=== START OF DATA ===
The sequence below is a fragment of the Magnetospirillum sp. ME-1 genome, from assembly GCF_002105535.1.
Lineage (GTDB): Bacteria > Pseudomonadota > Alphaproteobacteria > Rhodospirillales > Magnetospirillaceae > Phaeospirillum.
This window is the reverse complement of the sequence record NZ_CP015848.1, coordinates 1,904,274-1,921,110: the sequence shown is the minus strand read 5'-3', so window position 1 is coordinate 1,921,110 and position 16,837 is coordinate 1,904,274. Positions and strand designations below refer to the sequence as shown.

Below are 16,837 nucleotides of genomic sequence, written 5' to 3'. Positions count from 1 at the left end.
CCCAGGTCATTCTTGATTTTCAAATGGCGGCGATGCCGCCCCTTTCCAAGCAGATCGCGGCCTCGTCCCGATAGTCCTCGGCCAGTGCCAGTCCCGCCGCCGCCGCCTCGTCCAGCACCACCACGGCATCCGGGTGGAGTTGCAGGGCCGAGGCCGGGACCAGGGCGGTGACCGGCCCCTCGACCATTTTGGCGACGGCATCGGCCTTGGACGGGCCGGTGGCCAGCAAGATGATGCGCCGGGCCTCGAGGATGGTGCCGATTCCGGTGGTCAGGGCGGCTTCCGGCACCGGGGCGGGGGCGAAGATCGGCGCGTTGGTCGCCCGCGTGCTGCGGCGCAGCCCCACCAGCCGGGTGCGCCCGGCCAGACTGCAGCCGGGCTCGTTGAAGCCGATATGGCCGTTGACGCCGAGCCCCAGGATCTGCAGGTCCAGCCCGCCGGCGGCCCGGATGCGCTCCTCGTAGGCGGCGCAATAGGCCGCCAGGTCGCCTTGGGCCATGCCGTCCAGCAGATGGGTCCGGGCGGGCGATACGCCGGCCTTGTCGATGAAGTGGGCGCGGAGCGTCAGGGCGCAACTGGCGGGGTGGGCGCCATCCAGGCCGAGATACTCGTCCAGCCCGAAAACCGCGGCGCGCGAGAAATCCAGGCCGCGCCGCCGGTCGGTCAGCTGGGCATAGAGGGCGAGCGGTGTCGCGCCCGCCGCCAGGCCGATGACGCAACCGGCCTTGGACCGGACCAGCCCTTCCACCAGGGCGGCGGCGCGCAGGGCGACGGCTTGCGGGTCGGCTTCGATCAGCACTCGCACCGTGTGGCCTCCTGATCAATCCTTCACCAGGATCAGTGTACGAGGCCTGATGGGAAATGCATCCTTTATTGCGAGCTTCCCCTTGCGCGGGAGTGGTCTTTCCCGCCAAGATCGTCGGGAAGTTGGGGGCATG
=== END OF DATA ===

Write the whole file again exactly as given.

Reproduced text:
The sequence below is a fragment of the Magnetospirillum sp. ME-1 genome, from assembly GCF_002105535.1.
Lineage (GTDB): Bacteria > Pseudomonadota > Alphaproteobacteria > Rhodospirillales > Magnetospirillaceae > Phaeospirillum.
This window is the reverse complement of the sequence record NZ_CP015848.1, coordinates 1,904,274-1,921,110: the sequence shown is the minus strand read 5'-3', so window position 1 is coordinate 1,921,110 and position 16,837 is coordinate 1,904,274. Positions and strand designations below refer to the sequence as shown.

Below are 16,837 nucleotides of genomic sequence, written 5' to 3'. Positions count from 1 at the left end.
CCCAGGTCATTCTTGATTTTCAAATGGCGGCGATGCCGCCCCTTTCCAAGCAGATCGCGGCCTCGTCCCGATAGTCCTCGGCCAGTGCCAGTCCCGCCGCCGCCGCCTCGTCCAGCACCACCACGGCATCCGGGTGGAGTTGCAGGGCCGAGGCCGGGACCAGGGCGGTGACCGGCCCCTCGACCATTTTGGCGACGGCATCGGCCTTGGACGGGCCGGTGGCCAGCAAGATGATGCGCCGGGCCTCGAGGATGGTGCCGATTCCGGTGGTCAGGGCGGCTTCCGGCACCGGGGCGGGGGCGAAGATCGGCGCGTTGGTCGCCCGCGTGCTGCGGCGCAGCCCCACCAGCCGGGTGCGCCCGGCCAGACTGCAGCCGGGCTCGTTGAAGCCGATATGGCCGTTGACGCCGAGCCCCAGGATCTGCAGGTCCAGCCCGCCGGCGGCCCGGATGCGCTCCTCGTAGGCGGCGCAATAGGCCGCCAGGTCGCCTTGGGCCATGCCGTCCAGCAGATGGGTCCGGGCGGGCGATACGCCGGCCTTGTCGATGAAGTGGGCGCGGAGCGTCAGGGCGCAACTGGCGGGGTGGGCGCCATCCAGGCCGAGATACTCGTCCAGCCCGAAAACCGCGGCGCGCGAGAAATCCAGGCCGCGCCGCCGGTCGGTCAGCTGGGCATAGAGGGCGAGCGGTGTCGCGCCCGCCGCCAGGCCGATGACGCAACCGGCCTTGGACCGGACCAGCCCTTCCACCAGGGCGGCGGCGCGCAGGGCGACGGCTTGCGGGTCGGCTTCGATCAGCACTCGCACCGTGTGGCCTCCTGATCAATCCTTCACCAGGATCAGTGTACGAGGCCTGATGGGAAATGCATCCTTTATTGCGAGCTTCCCCTTGCGCGGGAGTGGTCTTTCCCGCCAAGATCGTCGGGAAGTTGGGGGCATG